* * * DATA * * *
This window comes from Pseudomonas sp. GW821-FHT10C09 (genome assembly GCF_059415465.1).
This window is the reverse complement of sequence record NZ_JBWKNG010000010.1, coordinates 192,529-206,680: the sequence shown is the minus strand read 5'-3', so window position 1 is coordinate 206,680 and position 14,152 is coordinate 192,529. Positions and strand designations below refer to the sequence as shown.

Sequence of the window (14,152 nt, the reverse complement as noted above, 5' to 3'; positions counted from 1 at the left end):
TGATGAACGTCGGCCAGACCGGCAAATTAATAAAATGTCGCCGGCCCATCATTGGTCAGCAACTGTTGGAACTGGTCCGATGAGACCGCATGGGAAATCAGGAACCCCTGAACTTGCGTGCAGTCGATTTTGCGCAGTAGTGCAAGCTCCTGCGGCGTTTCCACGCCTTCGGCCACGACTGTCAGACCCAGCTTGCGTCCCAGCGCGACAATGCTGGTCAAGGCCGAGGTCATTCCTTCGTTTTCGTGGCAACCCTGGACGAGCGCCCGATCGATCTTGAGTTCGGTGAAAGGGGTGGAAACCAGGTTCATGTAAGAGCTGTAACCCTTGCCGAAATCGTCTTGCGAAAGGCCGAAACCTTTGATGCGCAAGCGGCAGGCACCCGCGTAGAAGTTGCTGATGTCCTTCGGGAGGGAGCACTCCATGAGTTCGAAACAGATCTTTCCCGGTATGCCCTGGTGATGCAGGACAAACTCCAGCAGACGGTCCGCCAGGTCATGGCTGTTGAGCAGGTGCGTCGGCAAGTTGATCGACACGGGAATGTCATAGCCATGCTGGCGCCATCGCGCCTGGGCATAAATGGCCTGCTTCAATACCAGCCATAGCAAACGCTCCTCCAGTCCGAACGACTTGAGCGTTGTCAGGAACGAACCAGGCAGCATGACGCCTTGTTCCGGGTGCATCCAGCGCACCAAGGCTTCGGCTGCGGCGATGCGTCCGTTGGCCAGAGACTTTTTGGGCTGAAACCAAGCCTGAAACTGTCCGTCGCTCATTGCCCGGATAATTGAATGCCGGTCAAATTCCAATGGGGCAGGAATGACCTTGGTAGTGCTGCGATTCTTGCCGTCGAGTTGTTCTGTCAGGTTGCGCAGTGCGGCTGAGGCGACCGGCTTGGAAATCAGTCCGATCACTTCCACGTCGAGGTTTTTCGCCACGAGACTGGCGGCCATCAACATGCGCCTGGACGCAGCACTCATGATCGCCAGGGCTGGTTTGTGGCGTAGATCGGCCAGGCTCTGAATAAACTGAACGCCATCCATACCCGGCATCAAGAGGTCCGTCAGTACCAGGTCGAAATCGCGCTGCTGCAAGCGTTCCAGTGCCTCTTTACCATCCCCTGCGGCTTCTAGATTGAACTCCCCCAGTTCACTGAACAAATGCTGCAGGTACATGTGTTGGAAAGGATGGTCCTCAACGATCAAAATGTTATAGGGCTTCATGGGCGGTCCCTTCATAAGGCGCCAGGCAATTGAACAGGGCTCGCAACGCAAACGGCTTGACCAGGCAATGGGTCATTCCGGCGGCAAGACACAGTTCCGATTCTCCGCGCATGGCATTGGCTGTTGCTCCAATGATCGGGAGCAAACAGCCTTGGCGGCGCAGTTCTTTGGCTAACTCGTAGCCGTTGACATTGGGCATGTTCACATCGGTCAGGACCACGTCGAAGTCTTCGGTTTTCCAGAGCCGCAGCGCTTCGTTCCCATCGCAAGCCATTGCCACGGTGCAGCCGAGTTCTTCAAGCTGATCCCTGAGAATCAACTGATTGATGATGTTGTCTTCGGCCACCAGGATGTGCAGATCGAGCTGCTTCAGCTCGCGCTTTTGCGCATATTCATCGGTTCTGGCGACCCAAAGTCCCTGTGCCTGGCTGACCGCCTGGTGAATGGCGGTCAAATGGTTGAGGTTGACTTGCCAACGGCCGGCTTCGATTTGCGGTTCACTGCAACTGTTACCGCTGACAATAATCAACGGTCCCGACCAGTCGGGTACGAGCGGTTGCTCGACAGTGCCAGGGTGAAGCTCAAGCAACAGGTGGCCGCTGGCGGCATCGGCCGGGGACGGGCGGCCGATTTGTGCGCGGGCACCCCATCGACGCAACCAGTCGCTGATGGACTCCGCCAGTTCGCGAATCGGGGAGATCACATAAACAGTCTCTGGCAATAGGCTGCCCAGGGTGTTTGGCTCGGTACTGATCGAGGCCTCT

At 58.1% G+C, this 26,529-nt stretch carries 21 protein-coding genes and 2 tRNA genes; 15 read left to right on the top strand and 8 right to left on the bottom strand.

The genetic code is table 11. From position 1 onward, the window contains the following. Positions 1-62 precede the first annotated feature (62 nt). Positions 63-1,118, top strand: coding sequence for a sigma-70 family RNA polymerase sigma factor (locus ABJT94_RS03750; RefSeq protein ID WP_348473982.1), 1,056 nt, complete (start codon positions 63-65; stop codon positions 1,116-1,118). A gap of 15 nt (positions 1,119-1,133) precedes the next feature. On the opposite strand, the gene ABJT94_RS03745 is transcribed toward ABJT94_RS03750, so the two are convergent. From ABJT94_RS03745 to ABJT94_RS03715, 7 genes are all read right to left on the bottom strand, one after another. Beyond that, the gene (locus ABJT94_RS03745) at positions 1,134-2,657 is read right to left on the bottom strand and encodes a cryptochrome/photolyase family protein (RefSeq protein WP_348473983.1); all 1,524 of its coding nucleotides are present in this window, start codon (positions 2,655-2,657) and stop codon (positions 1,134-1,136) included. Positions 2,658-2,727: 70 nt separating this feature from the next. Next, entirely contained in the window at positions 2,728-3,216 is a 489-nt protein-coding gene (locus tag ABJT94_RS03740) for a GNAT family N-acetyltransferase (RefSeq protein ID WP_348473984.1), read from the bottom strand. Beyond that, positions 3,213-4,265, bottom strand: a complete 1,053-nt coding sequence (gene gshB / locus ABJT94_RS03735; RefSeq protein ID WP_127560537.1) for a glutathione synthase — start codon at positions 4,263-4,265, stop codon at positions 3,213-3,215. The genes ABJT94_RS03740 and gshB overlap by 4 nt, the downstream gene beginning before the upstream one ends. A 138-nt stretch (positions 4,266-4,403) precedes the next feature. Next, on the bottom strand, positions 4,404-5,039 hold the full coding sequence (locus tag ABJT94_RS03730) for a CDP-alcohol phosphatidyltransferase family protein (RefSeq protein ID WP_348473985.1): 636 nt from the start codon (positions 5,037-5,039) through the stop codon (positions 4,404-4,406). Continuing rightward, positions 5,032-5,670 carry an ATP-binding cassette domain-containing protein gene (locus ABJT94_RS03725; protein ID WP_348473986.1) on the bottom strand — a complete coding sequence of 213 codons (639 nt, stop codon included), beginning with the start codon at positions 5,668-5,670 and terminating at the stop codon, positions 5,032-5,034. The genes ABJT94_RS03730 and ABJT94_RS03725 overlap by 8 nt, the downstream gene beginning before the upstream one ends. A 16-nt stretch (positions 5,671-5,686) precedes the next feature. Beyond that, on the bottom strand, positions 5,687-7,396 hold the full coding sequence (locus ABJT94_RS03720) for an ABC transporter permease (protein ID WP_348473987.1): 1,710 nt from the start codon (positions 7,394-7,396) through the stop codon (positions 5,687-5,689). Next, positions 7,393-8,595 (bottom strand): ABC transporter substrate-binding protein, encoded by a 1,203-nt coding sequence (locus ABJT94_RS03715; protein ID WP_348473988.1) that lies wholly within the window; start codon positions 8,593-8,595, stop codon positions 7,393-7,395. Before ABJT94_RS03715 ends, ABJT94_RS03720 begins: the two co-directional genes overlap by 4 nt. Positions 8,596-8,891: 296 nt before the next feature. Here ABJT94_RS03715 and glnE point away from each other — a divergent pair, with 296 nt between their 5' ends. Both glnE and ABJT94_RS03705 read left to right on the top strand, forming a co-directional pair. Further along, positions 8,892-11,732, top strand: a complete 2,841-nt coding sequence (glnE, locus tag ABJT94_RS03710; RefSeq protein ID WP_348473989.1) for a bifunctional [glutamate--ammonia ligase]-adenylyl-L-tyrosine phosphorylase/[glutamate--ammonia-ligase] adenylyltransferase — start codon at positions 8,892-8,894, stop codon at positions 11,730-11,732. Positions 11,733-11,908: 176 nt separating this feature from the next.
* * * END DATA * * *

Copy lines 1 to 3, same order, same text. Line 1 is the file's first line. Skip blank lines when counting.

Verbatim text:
This window comes from Pseudomonas sp. GW821-FHT10C09 (genome assembly GCF_059415465.1).
This window is the reverse complement of sequence record NZ_JBWKNG010000010.1, coordinates 192,529-206,680: the sequence shown is the minus strand read 5'-3', so window position 1 is coordinate 206,680 and position 14,152 is coordinate 192,529. Positions and strand designations below refer to the sequence as shown.

Sequence of the window (14,152 nt, the reverse complement as noted above, 5' to 3'; positions counted from 1 at the left end):